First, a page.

Note to self: Figure out ways to “prime” my wife into buying me an Xbox for Xmas this year.
Even cooler (and bringing this whole conversation full circle), another well-known and relevant study to bring to light is one where participants were given a carrot prior to sitting down to eat at a restaurant to see if it would increase the likelihood of them making “healthier” good choices.
It didn’t go quite as planned, because, as we learned above, people don’t like being told what to do, and more to the point, people like CHOICES.
Not many people accepted the carrot(s).
The next layer to the study was to then offer participants a choice of either a carrot or celery.
Ding, ding, ding…..success.
More participants grabbed a vegetable prior to sitting down to dinner and subsequently were “primed” to ingest more vegetables at dinner.
How Can We Frame & Prime Our Clients?
1) Allow your clients to choose their main lift of the day. Squats or deadlifts?
2) Allow them to choose the variation of the lift: Back Squat vs. Front Squat? Sumo Deadlift vs. Trap Bar Deadlift?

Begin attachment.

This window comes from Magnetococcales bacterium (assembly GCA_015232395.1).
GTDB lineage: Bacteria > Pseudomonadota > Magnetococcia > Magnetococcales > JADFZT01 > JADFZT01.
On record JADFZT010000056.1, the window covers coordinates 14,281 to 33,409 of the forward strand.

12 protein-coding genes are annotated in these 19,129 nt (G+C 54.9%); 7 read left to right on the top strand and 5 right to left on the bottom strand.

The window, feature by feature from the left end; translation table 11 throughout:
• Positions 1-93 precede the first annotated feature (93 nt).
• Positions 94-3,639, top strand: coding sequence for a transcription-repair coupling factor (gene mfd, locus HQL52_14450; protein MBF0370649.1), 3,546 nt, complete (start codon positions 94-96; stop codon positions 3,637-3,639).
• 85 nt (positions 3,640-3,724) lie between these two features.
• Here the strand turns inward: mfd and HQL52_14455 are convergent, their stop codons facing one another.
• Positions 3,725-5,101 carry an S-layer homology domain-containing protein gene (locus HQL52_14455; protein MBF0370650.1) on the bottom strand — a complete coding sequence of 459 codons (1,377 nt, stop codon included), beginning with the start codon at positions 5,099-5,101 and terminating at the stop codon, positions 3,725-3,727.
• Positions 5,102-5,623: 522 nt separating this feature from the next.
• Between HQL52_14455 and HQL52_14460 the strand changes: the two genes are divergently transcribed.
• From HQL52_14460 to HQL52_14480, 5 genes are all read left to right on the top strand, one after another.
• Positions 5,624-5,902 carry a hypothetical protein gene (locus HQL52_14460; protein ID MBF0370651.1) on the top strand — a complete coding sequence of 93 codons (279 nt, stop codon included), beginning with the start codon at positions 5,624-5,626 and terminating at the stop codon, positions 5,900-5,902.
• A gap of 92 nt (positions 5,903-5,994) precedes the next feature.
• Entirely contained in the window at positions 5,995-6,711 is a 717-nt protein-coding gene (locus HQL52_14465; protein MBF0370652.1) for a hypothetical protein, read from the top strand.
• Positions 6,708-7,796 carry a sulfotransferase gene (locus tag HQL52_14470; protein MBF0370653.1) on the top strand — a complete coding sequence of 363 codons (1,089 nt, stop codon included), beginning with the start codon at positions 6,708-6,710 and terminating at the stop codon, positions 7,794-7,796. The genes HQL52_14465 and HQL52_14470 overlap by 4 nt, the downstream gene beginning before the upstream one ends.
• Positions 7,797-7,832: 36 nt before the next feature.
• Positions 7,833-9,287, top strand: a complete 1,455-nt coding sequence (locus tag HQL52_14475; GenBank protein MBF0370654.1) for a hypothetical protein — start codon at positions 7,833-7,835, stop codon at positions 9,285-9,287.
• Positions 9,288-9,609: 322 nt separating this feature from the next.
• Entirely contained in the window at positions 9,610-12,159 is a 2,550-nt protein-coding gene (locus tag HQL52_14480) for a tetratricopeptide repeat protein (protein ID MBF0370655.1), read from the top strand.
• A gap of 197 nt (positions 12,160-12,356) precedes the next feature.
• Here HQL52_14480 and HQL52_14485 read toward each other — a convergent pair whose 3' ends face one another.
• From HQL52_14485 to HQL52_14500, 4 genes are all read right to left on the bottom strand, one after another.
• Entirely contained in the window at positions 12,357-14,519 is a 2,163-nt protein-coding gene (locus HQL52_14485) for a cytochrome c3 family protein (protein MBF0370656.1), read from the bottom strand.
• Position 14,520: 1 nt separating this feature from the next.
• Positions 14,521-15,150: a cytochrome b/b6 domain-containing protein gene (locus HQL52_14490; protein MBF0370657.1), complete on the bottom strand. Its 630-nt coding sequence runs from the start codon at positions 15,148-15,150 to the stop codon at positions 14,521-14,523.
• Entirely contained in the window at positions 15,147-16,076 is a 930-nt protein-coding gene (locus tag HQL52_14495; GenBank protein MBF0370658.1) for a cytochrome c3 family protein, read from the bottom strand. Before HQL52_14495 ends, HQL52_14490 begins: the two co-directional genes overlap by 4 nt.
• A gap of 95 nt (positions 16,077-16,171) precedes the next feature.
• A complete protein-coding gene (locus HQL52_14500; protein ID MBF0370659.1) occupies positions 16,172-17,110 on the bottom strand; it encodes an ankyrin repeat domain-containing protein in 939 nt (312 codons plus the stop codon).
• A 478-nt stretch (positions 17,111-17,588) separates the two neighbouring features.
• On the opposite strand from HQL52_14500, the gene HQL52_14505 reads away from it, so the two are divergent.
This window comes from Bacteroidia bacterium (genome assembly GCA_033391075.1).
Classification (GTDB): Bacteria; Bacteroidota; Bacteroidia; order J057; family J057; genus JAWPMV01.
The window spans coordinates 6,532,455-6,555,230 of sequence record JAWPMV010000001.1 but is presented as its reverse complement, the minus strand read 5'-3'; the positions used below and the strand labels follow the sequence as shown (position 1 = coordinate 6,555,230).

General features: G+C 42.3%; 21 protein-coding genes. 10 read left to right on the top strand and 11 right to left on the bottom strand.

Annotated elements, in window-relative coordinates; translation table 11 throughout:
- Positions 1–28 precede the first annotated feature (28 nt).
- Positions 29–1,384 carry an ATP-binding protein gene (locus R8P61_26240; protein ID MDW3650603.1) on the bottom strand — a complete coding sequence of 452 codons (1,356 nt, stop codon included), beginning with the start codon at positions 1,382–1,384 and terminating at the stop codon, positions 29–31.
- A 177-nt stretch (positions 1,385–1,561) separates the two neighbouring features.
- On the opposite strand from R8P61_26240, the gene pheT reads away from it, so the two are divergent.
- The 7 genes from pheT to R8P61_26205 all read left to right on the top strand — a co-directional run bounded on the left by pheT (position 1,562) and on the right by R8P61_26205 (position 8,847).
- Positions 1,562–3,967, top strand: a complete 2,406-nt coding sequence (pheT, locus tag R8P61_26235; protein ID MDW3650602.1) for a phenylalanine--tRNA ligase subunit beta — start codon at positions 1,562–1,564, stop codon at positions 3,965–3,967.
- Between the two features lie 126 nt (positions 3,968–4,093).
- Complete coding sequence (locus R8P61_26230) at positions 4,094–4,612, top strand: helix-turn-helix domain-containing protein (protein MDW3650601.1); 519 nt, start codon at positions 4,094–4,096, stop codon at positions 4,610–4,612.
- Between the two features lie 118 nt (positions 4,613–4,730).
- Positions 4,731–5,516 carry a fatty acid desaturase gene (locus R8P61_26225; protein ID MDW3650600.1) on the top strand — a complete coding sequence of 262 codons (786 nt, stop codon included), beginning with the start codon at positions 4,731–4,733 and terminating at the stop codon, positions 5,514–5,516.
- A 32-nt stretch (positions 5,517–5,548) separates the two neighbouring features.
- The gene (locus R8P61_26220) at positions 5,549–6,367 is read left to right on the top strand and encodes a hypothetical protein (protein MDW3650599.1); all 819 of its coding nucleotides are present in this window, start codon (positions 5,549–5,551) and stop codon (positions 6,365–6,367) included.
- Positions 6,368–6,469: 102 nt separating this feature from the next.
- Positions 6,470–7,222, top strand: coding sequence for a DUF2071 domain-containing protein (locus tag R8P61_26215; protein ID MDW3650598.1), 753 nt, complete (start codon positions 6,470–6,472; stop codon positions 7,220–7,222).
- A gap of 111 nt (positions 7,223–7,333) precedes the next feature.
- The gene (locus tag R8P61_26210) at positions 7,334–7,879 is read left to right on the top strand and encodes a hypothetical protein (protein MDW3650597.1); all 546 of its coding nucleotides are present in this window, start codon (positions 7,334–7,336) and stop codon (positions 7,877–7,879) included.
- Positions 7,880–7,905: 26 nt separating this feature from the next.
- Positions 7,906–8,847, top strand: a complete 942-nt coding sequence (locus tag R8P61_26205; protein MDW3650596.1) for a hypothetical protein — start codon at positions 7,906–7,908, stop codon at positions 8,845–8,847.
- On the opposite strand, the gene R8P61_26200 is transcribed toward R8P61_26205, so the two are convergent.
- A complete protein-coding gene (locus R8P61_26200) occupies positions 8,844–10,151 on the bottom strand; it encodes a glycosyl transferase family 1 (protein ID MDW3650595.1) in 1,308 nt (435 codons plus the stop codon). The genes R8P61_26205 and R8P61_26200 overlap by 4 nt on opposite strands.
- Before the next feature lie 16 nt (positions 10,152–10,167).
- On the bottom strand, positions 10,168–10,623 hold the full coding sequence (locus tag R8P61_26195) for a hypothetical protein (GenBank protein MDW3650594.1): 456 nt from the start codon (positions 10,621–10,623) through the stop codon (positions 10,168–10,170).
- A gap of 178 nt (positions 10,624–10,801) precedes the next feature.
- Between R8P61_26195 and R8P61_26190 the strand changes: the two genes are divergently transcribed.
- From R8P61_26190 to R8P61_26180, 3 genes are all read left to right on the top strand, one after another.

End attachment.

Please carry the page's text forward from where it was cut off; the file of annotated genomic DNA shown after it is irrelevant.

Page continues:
3) Allow them to choose their mode of exercise: Barbells only? Kettlebells? Maybe they dig Landmine exercises?
4) I often like to give my clients a window at the end of their training session to do whatever they heck they want. If they want to thrash their biceps, go for it. Add in some additional glute work? Go! Push the Prowler around (you psycho), have at it. Turkish get-ups dressed as He-Man? Whatever floats your boat, dude.
4) Here’s a cool trick I did with one of my female clients this week to “prime” her into lifting more weight. After a “top set” of deadlifts I was like “that looked awesome. Easy! Wanna maybe add 5-10 lbs and up the ante on your next set?”
I gave her the choice to stay put or go heavier. Either way it was a win, but she chose correctly…and added weight.
[Cue evil strength coach laugh here]
Giving your clients a sense of autonomy and control over their own training is a powerful tool in their long-term success.
Don’t get me wrong, you should still be the boss. They’ve entrusted you to coach them and write programming that best fits their needs and goals.
However, it’s never a bad thing to give them a little of what THEY want.
Even better: Provide them a sense of choice.